People may seek treatment for keloids if the scar affects their self-esteem and how they feel about their appearance. For instance, if the scar is large or is located in a very visible place on your body, your doctor may be able to help you find ways to reduce the size and prominence. If a keloid is smaller before (or after) receiving injections of corticosteroids, this may increase the effectiveness of the injections (if it covers a joint or a large area, for example),

    Keloids are difficult to completely eradicate, and using more than one type of treatment often improves results, so dermatologists frequently recommend two or more types of treatments for their patients. There is no one treatment that works best for all keloids. Instead, dermatologists customize the treatment to the individual based on factors like age and type of keloid.

    Keloid scar therapy possibilities include:


    Keloids recur after surgical removal in about 100% of instances. Hence, surgery is generally accompanied by additional therapies like corticosteroid injections or silicone treatments.


    This treatment involves freezing the keloid from the inside out. It is most successful for smaller keloids. It is frequently applied before or after corticosteroid injections to increase the effectiveness of the injections.

    Pressure Therapy

    Pressure therapy involves applying pressure to the area and reducing blood flow to the site to inhibit the regrowth of the keloid. While effective, pressure therapy, which is frequently used after surgery, can be challenging for many people to adhere to because it can be uncomfortable and people need to wear them for 6 to 12 months.

    Radiation treatment

    Following surgery, low-dose radiation therapy may aid in preventing the scar from healing.

    Laser treatment

    Laser therapy is frequently used in conjunction with other procedures like pressure therapy or corticosteroid injections to reduce the size and lighten the color of keloid growths.

    Silicone patches and gels

    These silicone-based therapies aid in flattening scars and minimizing their size and color.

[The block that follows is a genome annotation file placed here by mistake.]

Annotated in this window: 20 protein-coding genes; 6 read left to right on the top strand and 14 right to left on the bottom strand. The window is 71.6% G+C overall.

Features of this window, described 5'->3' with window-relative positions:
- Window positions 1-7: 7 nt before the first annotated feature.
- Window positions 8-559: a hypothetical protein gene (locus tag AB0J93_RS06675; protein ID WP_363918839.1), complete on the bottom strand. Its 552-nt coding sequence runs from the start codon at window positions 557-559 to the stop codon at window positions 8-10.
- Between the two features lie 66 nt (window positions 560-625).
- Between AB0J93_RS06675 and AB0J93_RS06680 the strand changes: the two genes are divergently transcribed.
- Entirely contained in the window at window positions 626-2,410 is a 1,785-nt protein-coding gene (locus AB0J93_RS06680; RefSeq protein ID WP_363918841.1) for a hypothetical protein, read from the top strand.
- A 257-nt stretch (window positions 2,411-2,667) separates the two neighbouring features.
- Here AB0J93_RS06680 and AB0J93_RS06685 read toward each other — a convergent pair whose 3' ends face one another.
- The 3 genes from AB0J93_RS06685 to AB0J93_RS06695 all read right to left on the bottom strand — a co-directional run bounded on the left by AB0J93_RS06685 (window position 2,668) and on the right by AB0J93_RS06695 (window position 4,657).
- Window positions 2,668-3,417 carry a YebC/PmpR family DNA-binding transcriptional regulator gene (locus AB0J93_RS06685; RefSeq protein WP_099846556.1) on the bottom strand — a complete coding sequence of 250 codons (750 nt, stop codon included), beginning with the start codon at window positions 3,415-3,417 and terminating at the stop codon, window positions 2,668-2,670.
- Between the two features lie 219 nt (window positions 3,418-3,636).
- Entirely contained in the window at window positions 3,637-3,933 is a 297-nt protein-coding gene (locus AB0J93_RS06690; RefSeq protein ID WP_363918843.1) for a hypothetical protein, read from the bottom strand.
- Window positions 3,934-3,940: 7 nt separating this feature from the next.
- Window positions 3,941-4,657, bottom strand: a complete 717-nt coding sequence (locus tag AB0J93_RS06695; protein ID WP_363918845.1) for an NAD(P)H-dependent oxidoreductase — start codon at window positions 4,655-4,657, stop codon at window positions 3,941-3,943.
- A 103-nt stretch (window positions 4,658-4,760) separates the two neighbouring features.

Your doctor can decide to tie a surgical thread around the keloid to cut off the blood flow, allowing the keloid to fall off spontaneously over time.


    Applying silicone sheets or gel can help prevent keloids from forming and reduce the size of existing scars. Use silicone sheets or gel as soon as the incision heals to get the protection you require.

    If you are prone to getting keloids, take precautions to stop the development of scars. Here are some advice from aad to remember:

    • Treat any injury right away, regardless of how minor it may be; this may help your skin heal faster and lower your chance of scarring.
    • Avoid getting body piercings, tattoos, or any elective surgery as keloids can develop following these treatments.
    • If you do sustain a wound, consult your dermatologist for advice on how to effectively treat and dress it to avoid the development of keloid scars.

    Key Takeaways

    A keloid is a type of scar that forms as a wound heals. Keloids aren’t dangerous, but they can be bothersome and affect your self-esteem. There is no way to prevent keloids from forming, but there are treatments that can help minimize their size and appearance. Consult your doctor and dermatologist regarding available treatments and procedures. 

    Learn more about Skin Issues here


    Hello Health Group does not provide medical advice, diagnosis or treatment.

    Medically reviewed by

    Martha Juco, MD


    Written by Hello Doctor Medical Panel · Updated Oct 10, 2022